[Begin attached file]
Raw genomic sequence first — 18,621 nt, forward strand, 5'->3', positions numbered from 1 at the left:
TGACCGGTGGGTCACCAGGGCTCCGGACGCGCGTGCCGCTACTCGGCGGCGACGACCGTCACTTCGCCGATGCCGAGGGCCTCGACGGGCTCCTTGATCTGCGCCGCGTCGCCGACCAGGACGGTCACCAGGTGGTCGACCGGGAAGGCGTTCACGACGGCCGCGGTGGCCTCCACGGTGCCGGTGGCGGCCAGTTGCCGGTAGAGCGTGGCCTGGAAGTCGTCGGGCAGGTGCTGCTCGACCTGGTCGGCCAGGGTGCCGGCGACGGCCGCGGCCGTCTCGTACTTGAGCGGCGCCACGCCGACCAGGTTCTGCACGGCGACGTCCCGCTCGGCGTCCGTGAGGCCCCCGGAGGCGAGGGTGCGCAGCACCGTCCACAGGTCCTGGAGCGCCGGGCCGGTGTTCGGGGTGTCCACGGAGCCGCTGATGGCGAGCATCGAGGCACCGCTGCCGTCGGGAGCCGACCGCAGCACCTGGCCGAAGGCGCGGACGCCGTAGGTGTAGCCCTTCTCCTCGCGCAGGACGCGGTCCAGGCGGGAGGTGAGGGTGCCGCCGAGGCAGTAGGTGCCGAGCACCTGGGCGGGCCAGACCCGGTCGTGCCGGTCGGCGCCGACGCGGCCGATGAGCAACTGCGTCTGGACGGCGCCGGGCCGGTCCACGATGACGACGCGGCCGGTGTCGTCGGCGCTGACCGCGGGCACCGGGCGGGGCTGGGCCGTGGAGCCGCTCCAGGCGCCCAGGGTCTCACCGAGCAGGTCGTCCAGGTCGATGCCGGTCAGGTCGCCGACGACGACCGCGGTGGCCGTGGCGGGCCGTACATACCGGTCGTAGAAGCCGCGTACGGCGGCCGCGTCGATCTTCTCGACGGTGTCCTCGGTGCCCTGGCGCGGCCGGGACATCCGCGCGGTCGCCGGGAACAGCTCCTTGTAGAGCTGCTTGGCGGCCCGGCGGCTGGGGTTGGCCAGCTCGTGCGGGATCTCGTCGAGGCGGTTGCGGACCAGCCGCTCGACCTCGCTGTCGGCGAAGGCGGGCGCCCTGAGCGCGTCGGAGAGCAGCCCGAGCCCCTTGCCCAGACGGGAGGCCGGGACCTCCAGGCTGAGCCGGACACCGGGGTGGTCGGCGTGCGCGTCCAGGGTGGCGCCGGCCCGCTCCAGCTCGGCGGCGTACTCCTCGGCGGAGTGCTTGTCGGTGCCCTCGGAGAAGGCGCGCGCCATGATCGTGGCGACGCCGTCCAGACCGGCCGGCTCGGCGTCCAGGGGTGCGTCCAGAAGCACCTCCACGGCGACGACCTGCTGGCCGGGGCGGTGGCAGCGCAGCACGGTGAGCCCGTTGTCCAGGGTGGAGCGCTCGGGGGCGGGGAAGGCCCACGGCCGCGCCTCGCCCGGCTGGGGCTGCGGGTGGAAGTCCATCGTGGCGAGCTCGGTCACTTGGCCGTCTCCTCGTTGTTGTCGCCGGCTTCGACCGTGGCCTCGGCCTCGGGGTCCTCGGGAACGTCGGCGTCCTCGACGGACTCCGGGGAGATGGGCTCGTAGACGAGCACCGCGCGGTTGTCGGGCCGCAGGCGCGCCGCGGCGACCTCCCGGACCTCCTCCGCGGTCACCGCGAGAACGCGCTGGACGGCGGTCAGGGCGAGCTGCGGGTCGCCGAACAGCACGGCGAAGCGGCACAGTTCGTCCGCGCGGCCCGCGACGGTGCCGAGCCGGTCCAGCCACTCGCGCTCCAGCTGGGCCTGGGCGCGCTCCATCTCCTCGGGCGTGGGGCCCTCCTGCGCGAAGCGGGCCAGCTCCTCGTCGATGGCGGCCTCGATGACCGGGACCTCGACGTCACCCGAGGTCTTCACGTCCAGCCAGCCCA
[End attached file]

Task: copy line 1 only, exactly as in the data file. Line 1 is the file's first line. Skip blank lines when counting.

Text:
Raw genomic sequence first — 18,621 nt, forward strand, 5'->3', positions numbered from 1 at the left: